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I have two “My Account” sections of the same website. Our’s is a library website, and has an integrated search tool. The search tool is a vended solution, and has the ability for the user to log in and access account information, set personal settings, etc. The front-end UI for the search tool has been customized to look and feel like the library’s website. When the user performs a search from the library website, the results open up into a new page that looks a lot like the library template, but is actually a disparate system. The library website is react-based. The search tool is built with Angular.

This has created a somewhat troubling user experience. If you log into the library website, you are presented with “My Account” options. Then, perform a search, and now you are presented as logged out, with a whole new set of “My Account” options after you log back in.

I’ve been tasked to present options as potential solutions for this troubling user experience, and thought I would go through it here, with the community, for suggestions. If someone has tackled a similar UX issue, how was it handled?

Thanks in advance for your time!

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  • Rename the search tool's "My account" to "Search settings"? – Ángel Sep 1 '20 at 1:13
  • I like this idea. However, options with the search settings are very much "account" orientated. You can requests reserves, place items on hold, etc. – Paul Sep 1 '20 at 13:10
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This seems to be an issue with how login is handled across both the systems, rather than a UI issue. If your application cannot share login status and credentials with the third party tool, then this problem will persist.

One workaround is to retrieve the search results from the 3rd party search application, and display that within your react library application. Since the search application is built on angular, I assume that it receives search results in json via an API call. Such an API call can also be integrated into your react library application.

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  • It's more than simply passing credentials and displaying results tho. Even if there was only one login there still is the problem of have two "My Accounts"; the library website has one set of menu options and the search tool has another. – Paul Sep 1 '20 at 12:50
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Somehow library systems seem to be plagued with the same issues. The experience I have with my public library isn't as bad as yours - they have a system for searching books in the catalogue & managing accounts, however, when the book is borrowed electronically, I am brought to a completely different application to download and read the eBook. The experience as a first time user was confusing and my wife had to guide me through on how to use the 2 applications and manage my account across the apps.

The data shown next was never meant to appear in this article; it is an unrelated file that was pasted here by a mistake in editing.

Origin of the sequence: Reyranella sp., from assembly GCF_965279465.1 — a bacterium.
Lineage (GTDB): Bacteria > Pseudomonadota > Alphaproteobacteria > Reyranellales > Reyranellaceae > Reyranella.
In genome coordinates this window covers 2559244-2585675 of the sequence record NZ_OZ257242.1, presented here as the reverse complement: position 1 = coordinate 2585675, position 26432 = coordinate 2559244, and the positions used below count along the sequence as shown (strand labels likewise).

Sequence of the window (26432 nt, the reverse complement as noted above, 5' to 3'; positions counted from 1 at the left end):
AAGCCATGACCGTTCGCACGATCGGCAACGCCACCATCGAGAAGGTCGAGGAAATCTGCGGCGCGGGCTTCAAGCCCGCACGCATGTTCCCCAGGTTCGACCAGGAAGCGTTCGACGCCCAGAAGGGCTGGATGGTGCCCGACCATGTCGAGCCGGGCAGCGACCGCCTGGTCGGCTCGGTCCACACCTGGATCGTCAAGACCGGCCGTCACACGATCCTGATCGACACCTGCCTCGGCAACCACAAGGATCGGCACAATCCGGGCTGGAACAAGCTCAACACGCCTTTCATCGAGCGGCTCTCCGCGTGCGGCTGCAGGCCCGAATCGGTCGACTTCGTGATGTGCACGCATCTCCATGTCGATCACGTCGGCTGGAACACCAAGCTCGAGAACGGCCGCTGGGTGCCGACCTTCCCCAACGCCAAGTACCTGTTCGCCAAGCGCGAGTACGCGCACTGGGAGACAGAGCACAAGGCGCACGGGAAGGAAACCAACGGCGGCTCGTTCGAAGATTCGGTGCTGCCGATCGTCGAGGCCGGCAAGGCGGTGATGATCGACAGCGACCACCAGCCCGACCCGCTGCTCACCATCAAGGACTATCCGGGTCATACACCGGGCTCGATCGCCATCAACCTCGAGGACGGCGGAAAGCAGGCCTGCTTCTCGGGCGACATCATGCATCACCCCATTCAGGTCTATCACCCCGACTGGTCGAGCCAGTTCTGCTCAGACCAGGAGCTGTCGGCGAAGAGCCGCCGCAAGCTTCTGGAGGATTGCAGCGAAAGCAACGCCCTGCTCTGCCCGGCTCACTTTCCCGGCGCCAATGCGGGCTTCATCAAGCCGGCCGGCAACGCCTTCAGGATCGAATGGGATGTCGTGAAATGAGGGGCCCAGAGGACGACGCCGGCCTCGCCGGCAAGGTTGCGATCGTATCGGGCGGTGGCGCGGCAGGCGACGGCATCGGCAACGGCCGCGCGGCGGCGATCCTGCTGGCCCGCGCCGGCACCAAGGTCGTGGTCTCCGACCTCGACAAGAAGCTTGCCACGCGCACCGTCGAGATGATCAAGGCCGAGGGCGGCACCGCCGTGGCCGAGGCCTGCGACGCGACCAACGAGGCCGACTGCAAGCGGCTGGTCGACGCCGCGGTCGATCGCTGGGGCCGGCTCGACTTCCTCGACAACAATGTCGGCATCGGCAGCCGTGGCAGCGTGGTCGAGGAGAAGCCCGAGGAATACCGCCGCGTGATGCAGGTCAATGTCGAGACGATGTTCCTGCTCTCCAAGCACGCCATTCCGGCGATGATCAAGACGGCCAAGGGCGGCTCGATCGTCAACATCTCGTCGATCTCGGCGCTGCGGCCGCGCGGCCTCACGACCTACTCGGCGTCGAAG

After studying this situation, I have some experiences and suggestion to share for your case.

  1. It's fine to have 2 separate systems but you need to know how these 2 systems work with each other. In my case, one was used for borrowing books while the other was used to read books. In your case, one is used for searching for books, while the other is used for managing the accounts and (presumably) containing the books. We need to understand how the process flows from one account to the other.
  2. It may be easier to make the applications look entirely different. In my case, it helped me to identify which part of the process I was at, i.e. I signed up 2 accounts, one for the library membership and the other for reading eBooks. Having different applications make me aware of where to go depending on which part of the process I am in.
  3. Take care of first time users. Dual accounts systems do exist - at least we know that your library system and the one I am using make use of dual accounts. The sign up process and walkthrough is very important, I had my wife to help me figure out that a second application (and account) is needed but not every user will have the same help as I did. For her, she figured it out herself but it took her some time to do so. So to improve the UX in your case, you have to be sure that the first time users are taken care of in terms of the signing up and walkthrough process to use the system. Documentation for the applications alone would not be sufficient.

Hope the sharing of my experience helps!

See the library app here and the eBooks app here.

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